Liz Reyer: Is employer really trying to toss him under the bus?
Published: Tuesday, June 12, 2012
Updated: Tuesday, June 12, 2012 09:06
QUESTION: My boss has been making me look bad in front of his boss. He'll tell me to work on certain high-priority projects and then, when his boss asks him the status of a lower-priority project, asks me if I've done it yet. How can I handle this without rocking the boat too much?
ANSWER: You're being put in an awkward position, and the most effective way to deal with it starts with a calm conversation.
You may have a lot of emotions associated with this: probably anger or frustration, but perhaps also confusion about what you should actually be working on. Acknowledge your feelings, and then focus on setting them aside so that they don't cloud your judgment or lead you to hotheaded behavior that you may regret.
Take an unemotional look at these incidents, considering whether there are other interpretations. It may feel as if he's throwing you under the bus to protect himself, but would others see it that way? Imagine how a bystander _ perhaps a colleague or client _ may view it. Both the words he uses and his tone will factor into this. "Remind me when you'll be working on this" sounds much different than "Is that done yet?"
Think about the situation from his perspective, as well. Even if he is behaving inappropriately, it'll be useful for you to try to understand the reasons.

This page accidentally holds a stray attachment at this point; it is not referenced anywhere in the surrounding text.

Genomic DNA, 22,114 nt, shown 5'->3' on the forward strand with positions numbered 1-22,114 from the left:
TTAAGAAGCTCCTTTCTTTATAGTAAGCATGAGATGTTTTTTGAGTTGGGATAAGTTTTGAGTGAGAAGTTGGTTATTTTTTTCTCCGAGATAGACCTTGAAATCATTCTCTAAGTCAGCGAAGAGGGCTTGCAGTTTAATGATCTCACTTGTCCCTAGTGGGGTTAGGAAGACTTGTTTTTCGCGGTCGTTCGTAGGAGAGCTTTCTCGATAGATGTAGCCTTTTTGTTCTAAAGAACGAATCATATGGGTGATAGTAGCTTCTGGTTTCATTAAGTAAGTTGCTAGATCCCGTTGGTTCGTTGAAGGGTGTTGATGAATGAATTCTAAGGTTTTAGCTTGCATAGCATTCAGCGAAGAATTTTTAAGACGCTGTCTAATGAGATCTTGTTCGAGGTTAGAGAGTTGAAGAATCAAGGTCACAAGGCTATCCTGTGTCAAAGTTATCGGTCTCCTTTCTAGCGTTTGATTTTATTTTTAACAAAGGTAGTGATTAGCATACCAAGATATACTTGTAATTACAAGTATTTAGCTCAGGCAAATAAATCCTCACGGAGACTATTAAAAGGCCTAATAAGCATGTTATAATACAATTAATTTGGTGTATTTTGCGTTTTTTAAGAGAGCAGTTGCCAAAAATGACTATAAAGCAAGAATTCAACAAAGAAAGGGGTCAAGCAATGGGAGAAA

He may be insecure about his own performance and trying to make himself look good, or he may be threatened by you and trying to undermine you. Or he may have forgotten the project status or simply be clueless about the effect of his words.
Finally, determine how you'd like these situations to be handled, and how much action you're willing to take to address it. For anything to change, you're going to have to put yourself forward, managing the potential risks and rewards of doing so.
Start by setting up a meeting with your boss at a low-stress time. Prior to the meeting, plan what you'd like to say. Be clear and non-accusatory, describing the situation neutrally and using "I statements" to express your feeling.
For example, "Yesterday when Pat asked about Project X, you asked me if it was complete yet. I was confused since you'd told me it was lower priority than Project Y and felt like I was being put on the spot in front of Pat. I want to be sure that we're on the same page and I am meeting your expectations for what I should be doing."
Gently calling him on his behavior in this way may be enough to change his behavior.
If it continues to occur, you'll need to be more blunt, or even consider commenting in the moment: "Do you want me to switch gears and work on that?"
Because this would put him on the spot, recognize that there are risks. But if it's a big enough problem, then you may want to be finding a different boss anyway.
Communication issues like these are best addressed directly, and can often be resolved to everyone's satisfaction.
ABOUT THE WRITER
Liz Reyer is a credentialed coach with more than 20 years of business experience. Her company, Reyer Coaching & Consulting, offers services for organizations of all sizes. Submit questions or comments about this column at www.deliverchange.com/coachscorner or email her at firstname.lastname@example.org.